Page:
The girl eventually decided that she would not comply with the school's demand for an apology. The school then backed down (no doubt having been educated by their legal department in the meantime). After getting a lot of bad press about the incident, the governor then apologized for having pursued the matter, having decided, after all, that "Freedom of speech is among our most treasured freedoms."

The school district issued a statement saying that "The issue has resulted in many teachable moments concerning the use of social media." Yeah, those kids have a lot to learn, don't they?

Hienuri Kayleuetski said...

At the moment, I'm studying Russian history at school, and we've just been learning about life under Stalin. The first paragraph of your post reminded me exactly of what we've been learning. Stalin was so paranoid that he saw nearly everyone as being a threat to him, particularly those in positions of power, and thus began the Great Purges in the 1930s. As well as numerous military officers and successful peasants (people Stalin needed to keep the country running safely, especially throughout World War Two), the NKVD (the secret police at the time) also targeted many innocent people as they were forced to meet certain quotas. In their fear some people blamed other people to avoid arrest themselves.

FedUpMom said...

Well, we do require people to report suspected child abuse. Just ask Joe Paterno of Penn State.

Chris said...

FedUpMom -- But actually, we don't require ordinary citizens to report even child abuse. People in specific positions that require working with children are often mandatory reporters under state law, but that is a narrow exception to the general rule. As I understand it, Paterno has not been accused of breaking the law (which is why he has not been indicted). He was fired, not prosecuted, and the reasons for which someone can be fired are much broader.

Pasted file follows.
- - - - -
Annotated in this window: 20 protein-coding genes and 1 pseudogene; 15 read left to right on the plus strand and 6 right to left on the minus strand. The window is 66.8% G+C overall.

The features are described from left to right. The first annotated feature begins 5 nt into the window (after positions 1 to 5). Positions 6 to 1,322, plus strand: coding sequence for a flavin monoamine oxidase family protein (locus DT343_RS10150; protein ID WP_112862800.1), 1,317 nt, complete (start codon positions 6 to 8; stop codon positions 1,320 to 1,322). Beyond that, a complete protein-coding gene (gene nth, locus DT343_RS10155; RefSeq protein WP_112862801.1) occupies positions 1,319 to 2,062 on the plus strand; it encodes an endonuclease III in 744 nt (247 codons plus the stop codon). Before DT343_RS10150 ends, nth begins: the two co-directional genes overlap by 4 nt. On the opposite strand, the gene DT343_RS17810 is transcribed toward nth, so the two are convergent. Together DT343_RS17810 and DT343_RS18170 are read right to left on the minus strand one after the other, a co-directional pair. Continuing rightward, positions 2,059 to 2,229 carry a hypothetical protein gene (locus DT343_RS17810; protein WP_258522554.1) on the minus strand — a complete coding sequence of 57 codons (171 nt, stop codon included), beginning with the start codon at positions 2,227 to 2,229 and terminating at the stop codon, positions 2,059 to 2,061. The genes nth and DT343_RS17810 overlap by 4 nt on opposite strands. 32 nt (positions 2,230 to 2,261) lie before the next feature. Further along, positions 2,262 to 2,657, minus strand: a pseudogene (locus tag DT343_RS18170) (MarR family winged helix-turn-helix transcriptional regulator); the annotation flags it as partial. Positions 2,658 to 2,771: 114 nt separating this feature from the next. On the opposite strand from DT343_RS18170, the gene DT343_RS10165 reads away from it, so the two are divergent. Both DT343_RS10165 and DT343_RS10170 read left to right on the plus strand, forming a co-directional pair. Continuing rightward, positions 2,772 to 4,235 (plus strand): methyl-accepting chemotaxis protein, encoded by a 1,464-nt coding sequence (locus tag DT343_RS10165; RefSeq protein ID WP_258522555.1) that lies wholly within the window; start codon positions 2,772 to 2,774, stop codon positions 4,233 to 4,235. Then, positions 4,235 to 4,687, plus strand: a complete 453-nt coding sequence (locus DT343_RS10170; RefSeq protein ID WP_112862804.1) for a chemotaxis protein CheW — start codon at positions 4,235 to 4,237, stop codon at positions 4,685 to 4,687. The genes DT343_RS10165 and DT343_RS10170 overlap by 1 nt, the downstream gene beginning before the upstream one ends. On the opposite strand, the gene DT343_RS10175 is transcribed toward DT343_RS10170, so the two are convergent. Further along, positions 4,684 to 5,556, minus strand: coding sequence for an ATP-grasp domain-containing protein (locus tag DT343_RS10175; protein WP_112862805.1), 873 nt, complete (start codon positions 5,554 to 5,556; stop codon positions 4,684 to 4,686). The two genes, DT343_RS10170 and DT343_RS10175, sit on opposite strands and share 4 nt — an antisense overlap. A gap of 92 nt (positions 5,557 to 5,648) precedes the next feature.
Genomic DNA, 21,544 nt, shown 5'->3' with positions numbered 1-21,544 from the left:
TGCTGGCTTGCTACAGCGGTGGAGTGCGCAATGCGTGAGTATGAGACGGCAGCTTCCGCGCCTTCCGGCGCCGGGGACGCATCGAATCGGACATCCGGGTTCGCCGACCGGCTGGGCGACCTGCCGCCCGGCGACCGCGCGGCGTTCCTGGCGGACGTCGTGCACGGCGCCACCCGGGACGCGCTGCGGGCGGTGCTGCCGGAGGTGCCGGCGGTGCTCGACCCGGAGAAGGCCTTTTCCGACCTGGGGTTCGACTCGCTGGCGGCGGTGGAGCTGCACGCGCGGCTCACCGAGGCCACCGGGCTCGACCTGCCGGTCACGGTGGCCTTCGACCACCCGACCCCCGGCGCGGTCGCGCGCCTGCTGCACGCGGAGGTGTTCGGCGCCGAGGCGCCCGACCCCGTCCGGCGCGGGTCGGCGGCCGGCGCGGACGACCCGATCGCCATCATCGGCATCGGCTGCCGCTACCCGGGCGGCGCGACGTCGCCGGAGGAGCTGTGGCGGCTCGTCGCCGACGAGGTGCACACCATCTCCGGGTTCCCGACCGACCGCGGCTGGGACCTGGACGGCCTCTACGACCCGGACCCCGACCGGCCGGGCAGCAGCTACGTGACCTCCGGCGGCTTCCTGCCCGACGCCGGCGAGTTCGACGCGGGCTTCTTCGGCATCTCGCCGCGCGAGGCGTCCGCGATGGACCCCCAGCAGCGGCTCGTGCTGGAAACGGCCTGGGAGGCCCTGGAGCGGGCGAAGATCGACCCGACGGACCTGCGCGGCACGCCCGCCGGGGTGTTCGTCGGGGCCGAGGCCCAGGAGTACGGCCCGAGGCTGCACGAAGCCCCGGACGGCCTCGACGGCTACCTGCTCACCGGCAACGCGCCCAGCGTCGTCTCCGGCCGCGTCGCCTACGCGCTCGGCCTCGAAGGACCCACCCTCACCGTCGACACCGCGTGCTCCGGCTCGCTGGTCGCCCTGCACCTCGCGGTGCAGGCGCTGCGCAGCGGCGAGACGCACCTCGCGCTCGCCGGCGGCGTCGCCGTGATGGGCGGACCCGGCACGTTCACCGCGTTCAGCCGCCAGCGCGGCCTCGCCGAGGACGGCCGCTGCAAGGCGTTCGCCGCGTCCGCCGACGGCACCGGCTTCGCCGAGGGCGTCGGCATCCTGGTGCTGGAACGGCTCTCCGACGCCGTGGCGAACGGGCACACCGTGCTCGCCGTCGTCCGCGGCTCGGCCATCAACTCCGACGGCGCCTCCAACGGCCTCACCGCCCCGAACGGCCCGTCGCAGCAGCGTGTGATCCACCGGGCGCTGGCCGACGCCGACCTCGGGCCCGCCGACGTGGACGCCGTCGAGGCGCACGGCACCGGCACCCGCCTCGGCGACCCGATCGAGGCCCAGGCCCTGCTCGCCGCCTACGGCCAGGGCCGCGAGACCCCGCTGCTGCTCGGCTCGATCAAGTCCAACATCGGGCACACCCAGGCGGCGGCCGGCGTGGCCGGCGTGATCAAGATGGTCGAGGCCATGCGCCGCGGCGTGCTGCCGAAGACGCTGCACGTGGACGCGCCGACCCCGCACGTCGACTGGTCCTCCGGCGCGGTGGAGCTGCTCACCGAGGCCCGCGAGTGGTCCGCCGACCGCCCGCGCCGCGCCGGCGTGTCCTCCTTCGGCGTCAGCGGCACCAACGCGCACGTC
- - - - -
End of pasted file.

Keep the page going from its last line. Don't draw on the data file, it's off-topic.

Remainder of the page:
Doris said...

I ended up in a discussion of just this topic (of state laws covering mandatory reporting of suspected child abuse) over Thanksgiving. Look at this:

"In approximately 18 States and Puerto Rico, any person who suspects child abuse or neglect is required to report. Of these 18 States, 16 States and Puerto Rico specify certain professionals who must report but also require all persons to report suspected abuse or neglect, regardless of profession.6 New Jersey and Wyoming require all persons to report without specifying any professions."

The document from which this is excerpted is here:

Chris said...

Thanks for the link, Doris – that’s great information. I knew there were exceptions to the rule, but didn’t realize how many. But still, in a clear majority of states, including ours, ordinary citizens don’t have a legal duty to report crimes, even child abuse.